What It's Like To Play An Amazing Golf Course At The Bottom Of The World

Kiwi Golf

AUCKLAND, NEW ZEALAND – With one golf course for every 10 thousand or so people, New Zealand has the second-most golf courses per capita of any country in the world.

Only Scotland has more – and its people invented the game.

This past Saturday, I played one of the country’s most beautiful courses – Gulf Harbour Country Club, which is stitched to a rocky peninsula 30 minutes outside of Auckland.

I didn’t keep my scorecord, but I’m confident I turned in something below 200.

You might think this traumatized me, but as a second year golfer trying to break 100 on flat, wide-open tracks in New York, it felt like a tremendous feat.

Saturday’s wind is why.

Blowing 40 knots, it would take my drives – even the infrequent, straight ones – and run them high into the sky, halt their forward progress, and then fire them in a sudden shooting arc to the right, the left, or anywhere but the fairway.

And then, my ball was never still on the greens. Even as I watched others putt, it would just sit there and quiver in the wind.

In the end, however, the horrific wind was a blessing.

Usually, I start my rounds with a charge – a run of pars and bogeys – only to inevtiably melt down toward the end of the front nine.  It always crushes me with disappointed expectations. Then it takes me a couple holes to get my spirits back up enough to appreciate the outdoors and the simple good fortune of being able to whack a ball around for fun.

On Saturday, the wind beat all hope out of me by tee shot number two.

So, basically, I had all day to appreciate the course.

And what a course it was.

Welcome to the New Zealand, 13 hours from San Francisco

Gulf Harbour Country Club is outside of Auckland, NZ's most populated city with 1.5 million people

Gulf Harbour Country Club hosted the 1998 World Cup of Golf

It's a Robert Trent Jones Jr. design.

Hole 1 was a standard straight ahead opener.

Here's the view looking back on it from the second tee

Hole 2 is where my spirits were crushed early. I launched a straight, high drive. It ran up the wind like an elevator and then disappeared.

Andy Hamilton is the CEO of a startup incubator in Auckland called Icehouse. Like many Kiwis, he's been playing golf since he was a kid.

Hole three was an easy-enough par three. I think I managed double.

Hole 4 acquainted me with Gulf Harbour's fescue grasses. See the two trees on the right side of the fairway? I did. Up close.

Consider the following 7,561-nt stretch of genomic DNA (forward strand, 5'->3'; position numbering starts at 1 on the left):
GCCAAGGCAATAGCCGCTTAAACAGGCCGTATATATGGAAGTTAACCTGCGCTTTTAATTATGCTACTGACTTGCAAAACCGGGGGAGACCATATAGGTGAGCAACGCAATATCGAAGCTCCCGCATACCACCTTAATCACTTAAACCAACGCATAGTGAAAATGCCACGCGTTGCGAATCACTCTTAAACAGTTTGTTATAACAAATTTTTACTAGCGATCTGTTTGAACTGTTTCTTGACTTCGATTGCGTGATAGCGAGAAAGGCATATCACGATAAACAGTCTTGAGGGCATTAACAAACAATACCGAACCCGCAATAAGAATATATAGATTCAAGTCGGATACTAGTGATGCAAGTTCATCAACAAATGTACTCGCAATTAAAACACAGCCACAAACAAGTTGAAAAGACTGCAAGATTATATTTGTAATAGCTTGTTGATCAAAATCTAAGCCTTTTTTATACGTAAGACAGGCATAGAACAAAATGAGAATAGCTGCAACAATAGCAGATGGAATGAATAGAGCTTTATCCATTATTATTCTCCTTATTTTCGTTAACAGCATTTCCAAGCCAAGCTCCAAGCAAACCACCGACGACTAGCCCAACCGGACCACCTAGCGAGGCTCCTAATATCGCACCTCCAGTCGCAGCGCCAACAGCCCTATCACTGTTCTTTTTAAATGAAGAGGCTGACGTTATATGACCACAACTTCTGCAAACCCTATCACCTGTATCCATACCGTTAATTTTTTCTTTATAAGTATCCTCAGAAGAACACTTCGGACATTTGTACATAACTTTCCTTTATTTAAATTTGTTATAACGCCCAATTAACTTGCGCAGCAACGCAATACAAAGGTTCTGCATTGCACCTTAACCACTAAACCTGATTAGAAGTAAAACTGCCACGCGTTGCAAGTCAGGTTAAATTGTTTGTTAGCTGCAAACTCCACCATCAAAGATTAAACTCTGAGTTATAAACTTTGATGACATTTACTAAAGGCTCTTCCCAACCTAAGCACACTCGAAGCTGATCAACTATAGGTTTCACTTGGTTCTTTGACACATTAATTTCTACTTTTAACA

A view from the tee of the fourth hole. Out beyond the path on the right lies the ocean.

Hole 5 featured a raised green with bunkers along the front sides

Here's a view of the fifth hole's fairway

Hole 6 was long and straight – and very muddy. Carts stayed on the path after night before rain.

It's winter down here right now, so you can see the moon in the middle of the afternoon. This is from the 6th hole's fairway.

Strange fowl in these parts.

Hole 7 was a very short, ~260 yard par 4. Andy drove the green. I drove well past the ladies tees.

I chipped on from directly under that tree near the green on hole 8.

Here's the view from that green, where Andy is standing with Robbie Paul, an American project manager who works for him

On hole 9, I hit my second shot from just off the fairway to 20 yards in front of the green. Let's not get into what happened next.

The view from the teebox

Before hole 10, mapped here, we stopped for some meat pies at the club house

The back nine is where the view started to get really stunning

Hole 11 was a long par 5. The mouse is pointed where Andy is standing in the next picture…

Those amazing trees made me feel like there were dinosaurs around

Here's the view from the teebox.

Hole 12 was the first where the ocean totally dominated the view


My drive landed in this stuff

This sign, just off the back of the green, was posted for me

Hole 13 was a 140 yard par 3. It was easy to reach the green, impossible to stay on it

Big angry seabirds guarded the grasses along the right side of hole 14's fairway

Here's the view from the teebox.

Here's the green. Look at how bent the flag stick is.

We made a quick escape

Hole 15 was a short par 3. Andy tagged the green, but the wind blew his ball off it. That's why I aimed for the sand.

Can you see the rainbow?

Here's me after a quick up-and-up-and-GET-UP-ALREADY!-and-around-and-down out of the sand

Hole 16: the signature hole.

Despite the stunning and intimidating view, I actually reached this fairway. And it only took one provisional.

The view from after the dogleg and on the green.

Hole 17 kept along the water. Finally, I hit a solid and straight drive. Just had to get warmed up.

The view from the fairway toward the ocean

Hole 18 brought us back to the club house.

The view looking off to the right from the teebox.

That's my ball by the flag on the 18th green. I managed a bogey!

R to L: Robbie, Andy, and our fourth: Kiwi angel investor Ray Thomson

So that's the kind of thing you do in New Zealand. But what's it like getting here?

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